State law could block city-wide minimum wage proposal - | Chattanooga News, Weather & Sports

State law could block city-wide minimum wage proposal

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Chattanooga Councilman Moses Freeman wants to make the quality of life better for those who work in Chattanooga by creating a city-wide minimum wage. 

“I think it would be good for our community. More money would be circulating in the community, more people would have a better life, particularly those who work,” Freeman said, “Right now there is no leadership at the state or federal level by the legislative bodies to do anything about minimum wage and caring for people.”

Freeman wouldn’t give an exact  number but did say the city-wide minimum wage amount should be “significant” to the current federal wage of $7.25 an hour. 

After federal proposals failed, more cities and states are taking matters into their own hands. Between 2013 and 2014, 13 states and 10 county and city governments increased their minimum wage offering more than the federal minimum.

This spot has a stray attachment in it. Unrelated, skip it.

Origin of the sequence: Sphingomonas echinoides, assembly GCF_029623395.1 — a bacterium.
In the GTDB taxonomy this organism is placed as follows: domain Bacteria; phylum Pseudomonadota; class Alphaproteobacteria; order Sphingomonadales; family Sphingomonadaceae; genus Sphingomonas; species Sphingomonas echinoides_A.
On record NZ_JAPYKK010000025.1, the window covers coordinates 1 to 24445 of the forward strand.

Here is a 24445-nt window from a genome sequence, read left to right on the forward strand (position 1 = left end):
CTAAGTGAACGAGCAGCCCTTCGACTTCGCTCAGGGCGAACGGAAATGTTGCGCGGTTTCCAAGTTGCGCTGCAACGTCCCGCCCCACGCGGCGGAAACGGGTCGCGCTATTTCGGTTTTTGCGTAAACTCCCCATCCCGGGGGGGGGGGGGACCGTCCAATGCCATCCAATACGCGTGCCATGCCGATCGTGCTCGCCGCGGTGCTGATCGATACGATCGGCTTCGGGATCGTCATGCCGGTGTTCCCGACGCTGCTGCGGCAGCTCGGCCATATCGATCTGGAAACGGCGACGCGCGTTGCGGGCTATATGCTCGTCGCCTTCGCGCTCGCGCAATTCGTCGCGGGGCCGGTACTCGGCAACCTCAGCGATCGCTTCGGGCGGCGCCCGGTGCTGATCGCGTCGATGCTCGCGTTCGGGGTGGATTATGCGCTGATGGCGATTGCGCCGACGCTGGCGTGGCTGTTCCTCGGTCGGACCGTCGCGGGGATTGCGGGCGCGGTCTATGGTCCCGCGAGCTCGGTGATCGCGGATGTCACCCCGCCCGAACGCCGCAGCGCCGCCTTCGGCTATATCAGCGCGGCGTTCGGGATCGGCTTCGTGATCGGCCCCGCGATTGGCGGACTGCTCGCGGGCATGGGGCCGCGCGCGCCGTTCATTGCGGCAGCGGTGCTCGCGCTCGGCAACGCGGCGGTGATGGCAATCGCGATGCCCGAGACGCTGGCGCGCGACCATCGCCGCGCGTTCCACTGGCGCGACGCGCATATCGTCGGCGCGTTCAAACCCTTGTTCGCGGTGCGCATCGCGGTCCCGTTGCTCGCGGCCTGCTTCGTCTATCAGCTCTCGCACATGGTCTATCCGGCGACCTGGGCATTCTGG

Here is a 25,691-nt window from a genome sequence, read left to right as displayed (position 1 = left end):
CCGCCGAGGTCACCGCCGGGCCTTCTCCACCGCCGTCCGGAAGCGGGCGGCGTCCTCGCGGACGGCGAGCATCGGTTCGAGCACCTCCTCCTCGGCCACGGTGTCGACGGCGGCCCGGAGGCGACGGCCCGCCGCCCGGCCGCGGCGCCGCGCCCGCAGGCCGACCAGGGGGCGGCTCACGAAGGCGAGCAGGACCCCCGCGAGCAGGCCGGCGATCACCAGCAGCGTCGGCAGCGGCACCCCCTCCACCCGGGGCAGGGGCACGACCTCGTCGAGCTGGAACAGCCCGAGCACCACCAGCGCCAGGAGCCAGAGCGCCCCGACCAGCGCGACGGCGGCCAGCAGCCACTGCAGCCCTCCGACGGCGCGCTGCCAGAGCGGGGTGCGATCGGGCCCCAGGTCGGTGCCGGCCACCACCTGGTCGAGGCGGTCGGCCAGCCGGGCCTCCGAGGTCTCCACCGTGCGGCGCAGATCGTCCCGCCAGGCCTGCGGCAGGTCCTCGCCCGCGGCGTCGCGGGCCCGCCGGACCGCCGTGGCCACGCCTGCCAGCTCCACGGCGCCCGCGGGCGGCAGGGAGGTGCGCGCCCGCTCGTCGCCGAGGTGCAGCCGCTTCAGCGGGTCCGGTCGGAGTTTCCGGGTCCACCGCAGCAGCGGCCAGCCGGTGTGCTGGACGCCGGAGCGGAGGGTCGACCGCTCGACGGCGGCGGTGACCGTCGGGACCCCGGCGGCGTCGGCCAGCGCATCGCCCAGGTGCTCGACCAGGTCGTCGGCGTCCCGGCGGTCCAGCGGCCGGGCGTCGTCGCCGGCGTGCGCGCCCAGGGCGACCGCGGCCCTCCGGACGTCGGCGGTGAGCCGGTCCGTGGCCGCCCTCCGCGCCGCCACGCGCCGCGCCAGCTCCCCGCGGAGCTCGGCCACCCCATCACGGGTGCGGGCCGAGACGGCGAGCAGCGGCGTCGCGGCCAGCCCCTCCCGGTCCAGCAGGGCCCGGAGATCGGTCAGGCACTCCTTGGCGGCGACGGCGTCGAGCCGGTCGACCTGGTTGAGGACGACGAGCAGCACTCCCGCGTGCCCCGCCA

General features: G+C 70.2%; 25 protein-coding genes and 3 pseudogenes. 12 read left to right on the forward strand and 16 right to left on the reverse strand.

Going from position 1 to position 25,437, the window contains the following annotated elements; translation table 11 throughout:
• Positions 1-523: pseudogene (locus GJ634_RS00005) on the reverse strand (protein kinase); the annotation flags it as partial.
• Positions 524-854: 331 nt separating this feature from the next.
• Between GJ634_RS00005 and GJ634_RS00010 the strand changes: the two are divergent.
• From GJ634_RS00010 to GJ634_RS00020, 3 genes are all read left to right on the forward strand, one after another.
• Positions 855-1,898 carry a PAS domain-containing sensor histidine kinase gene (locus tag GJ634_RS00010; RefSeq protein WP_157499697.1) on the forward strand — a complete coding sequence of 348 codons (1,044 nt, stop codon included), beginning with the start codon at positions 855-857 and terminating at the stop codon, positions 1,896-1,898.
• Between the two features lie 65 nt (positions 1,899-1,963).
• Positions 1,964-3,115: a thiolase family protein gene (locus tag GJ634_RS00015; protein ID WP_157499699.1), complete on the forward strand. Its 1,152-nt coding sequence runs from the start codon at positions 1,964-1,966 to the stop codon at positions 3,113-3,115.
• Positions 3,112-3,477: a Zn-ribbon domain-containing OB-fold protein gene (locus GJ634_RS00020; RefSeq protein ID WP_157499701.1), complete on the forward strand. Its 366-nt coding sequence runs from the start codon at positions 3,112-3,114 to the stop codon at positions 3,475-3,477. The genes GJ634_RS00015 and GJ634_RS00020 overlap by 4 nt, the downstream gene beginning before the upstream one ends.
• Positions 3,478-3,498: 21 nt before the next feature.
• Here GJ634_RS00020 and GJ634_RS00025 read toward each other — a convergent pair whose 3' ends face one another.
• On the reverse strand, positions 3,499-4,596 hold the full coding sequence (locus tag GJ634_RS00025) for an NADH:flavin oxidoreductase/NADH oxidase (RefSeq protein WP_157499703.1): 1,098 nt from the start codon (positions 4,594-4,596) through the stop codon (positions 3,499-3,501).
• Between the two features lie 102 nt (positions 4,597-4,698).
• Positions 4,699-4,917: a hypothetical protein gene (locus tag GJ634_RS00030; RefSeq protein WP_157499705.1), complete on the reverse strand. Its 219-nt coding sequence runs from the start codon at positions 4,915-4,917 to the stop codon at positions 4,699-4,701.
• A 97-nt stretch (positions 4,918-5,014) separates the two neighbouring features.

District 7 Councilman Chris Anderson wants Chattanooga on that list. 

“In cities and state that have implemented a higher minimum wage than the federal standard, you’ve seen the quality of life go up in those areas and I’d love to see that happen in Chattanooga,” he said. 

Those with the Chattanooga Area Chamber of Commerce aren’t sure what the impact of a city-wide minimum wage would be on local businesses but do want a seat at the decision table. 

“We really want to go and have a conversation with our members and talk about how it might impact them before we move forward with what we think about the idea,” Rob Bradham with the Chattanooga Area Chamber of Commerce said. 

But state law could block that proposal entirely. Passed in 2013, the law keeps local governments from setting a minimum wage that’s more than the state or federal minimums. 

“That’s what the process is about, is debating those proposals and hopefully passing the good ones,” Bradham said. 

Freeman tells Channel 3 he is working with the city attorney to draft an ordinance, he’d like to have that within the next couple of weeks. In the meantime, Freeman says he plans to meet with groups in the area like the Chamber of Commerce to work out an exact dollar amount. 

If plans are able to move forward, Freeman would like to see the city-wide minimum wage in place in 60 days. 

To read the law for yourself, click HERE

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